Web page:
Does that resonate with you? Do you feel it?

I think most of us do not mind working hard. It is part of our commitment to earning a living and keeping ourselves and our families financially abundant.

It is whether we feel that our work is of consequence and significance that makes the work seem hard or easy sometimes.

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Rest and Awareness

We know how important persistence is in our successful career lives.

The only common denominator in the many success stories I have read about is summed up in that one word: Persistence. Alter your dreams and know when something is not the right path and let it go.

We must take time, however, to put the brakes on and examine our awareness regularly.

In his book ‘High Trust Selling’, Todd Duncan talks about the inner world of a person being exceptionally important when it comes to establishing trust in a client’s mind.

He talks about his ‘Law of the Iceberg’ where he says that like an iceberg that conceals 90% of its mass below the water line, we need to practice integrity, trustworthiness and good healthy relationships in our secret lives.

He infers that all too often the lack of maintenance of the hidden non-public life ends up boiling over into our public lives and destroying credibility and authenticity that we need to display as a person selling a product or service.

Have you ever been approached by someone who uses all the right words but something in your gut just screams ‘yuck’!

Continue reading “Rest and Awareness”

Chasing Wisdom

Michener was someone who found what he was made to do and did it. For him, work was not toiling but completion of himself in many ways. He was in what Max Lucado calls ‘his sweet spot’ where he was in his natural flow and things came naturally.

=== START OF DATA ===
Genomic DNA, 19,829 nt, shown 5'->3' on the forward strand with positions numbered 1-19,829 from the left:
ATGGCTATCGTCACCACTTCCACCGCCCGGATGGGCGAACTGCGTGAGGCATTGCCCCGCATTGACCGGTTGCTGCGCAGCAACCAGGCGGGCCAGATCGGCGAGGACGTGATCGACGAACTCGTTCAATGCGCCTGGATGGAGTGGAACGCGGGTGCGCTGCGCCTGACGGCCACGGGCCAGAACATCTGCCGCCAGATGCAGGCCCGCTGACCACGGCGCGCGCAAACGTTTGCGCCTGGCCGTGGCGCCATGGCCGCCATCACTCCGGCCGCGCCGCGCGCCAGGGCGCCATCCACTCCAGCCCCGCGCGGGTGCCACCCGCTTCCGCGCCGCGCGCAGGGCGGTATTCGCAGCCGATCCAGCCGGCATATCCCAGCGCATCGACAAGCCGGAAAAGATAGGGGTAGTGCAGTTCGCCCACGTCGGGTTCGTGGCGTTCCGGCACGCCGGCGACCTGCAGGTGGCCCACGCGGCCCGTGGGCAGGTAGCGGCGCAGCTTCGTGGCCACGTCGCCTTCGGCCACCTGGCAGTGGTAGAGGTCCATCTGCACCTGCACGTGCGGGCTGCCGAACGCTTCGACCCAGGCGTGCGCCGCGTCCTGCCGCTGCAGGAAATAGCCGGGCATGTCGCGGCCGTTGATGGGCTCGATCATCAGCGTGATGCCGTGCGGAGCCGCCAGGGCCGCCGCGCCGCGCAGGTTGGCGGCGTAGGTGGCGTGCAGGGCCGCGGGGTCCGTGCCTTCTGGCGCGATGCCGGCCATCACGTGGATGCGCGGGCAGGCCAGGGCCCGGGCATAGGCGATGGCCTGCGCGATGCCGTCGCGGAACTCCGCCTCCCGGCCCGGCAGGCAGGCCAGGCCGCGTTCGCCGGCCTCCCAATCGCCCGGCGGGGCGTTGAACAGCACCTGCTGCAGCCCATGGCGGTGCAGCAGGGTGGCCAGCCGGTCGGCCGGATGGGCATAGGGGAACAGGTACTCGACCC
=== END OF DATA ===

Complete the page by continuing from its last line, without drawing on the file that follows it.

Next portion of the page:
This state does not exclude a lot of hard work and the tediousness of the backstory of our labour but is driven on by the sense of being in the purpose that fits for each one of us.

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Sparking Words of Joy

For many years I have feared to say what I really wanted to say.

I had always softened my message with humour, kindness and respect but often, I may have weakened it so as to not cause offence.

During the 2018 Christmas break, I listened to Brene Brown on YouTube; first in her talk to creative people in a conference called ’99u’ and then her TED Talk that went viral.

You can see the 99u here and her TEDx here. (Thanks again to Angela at Whipbird Creative for another excellent tip-off.)

It was all very healing for me and awakened in me a drive for what I feel needs to be said and renewed my passion to set a few things right in the world.

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Wrong Conclusions

 

Is it possible that we sometimes add 2 + 2 and get a not quite right 5?

How many times have I jumped to conclusions about someone or something and made a fool of myself? Too many times to count!

It happens to all of us. It appears to be an innately human fault that crosses all geographical, socio-economic, age and gender boundaries.

I would like to share a story with you about a group of scientists who were conducting experiments on flies and other insects.
Continue reading “Wrong Conclusions”

Limitless Skies

There is an ancient biblical story concerning the patriarch, Abraham, who was described as a friend of God.

Having no children and therefore no descendants, God is said to have promised Abraham that he would be the Father of many nations.

In the story, God tells Abraham that his wife Sarah will conceive a child, despite being the ripe old age of 99 years old. This was met with some obvious doubt and questions. He then tells Abraham to step outside his tent and observe the night sky. Continue reading “Limitless Skies”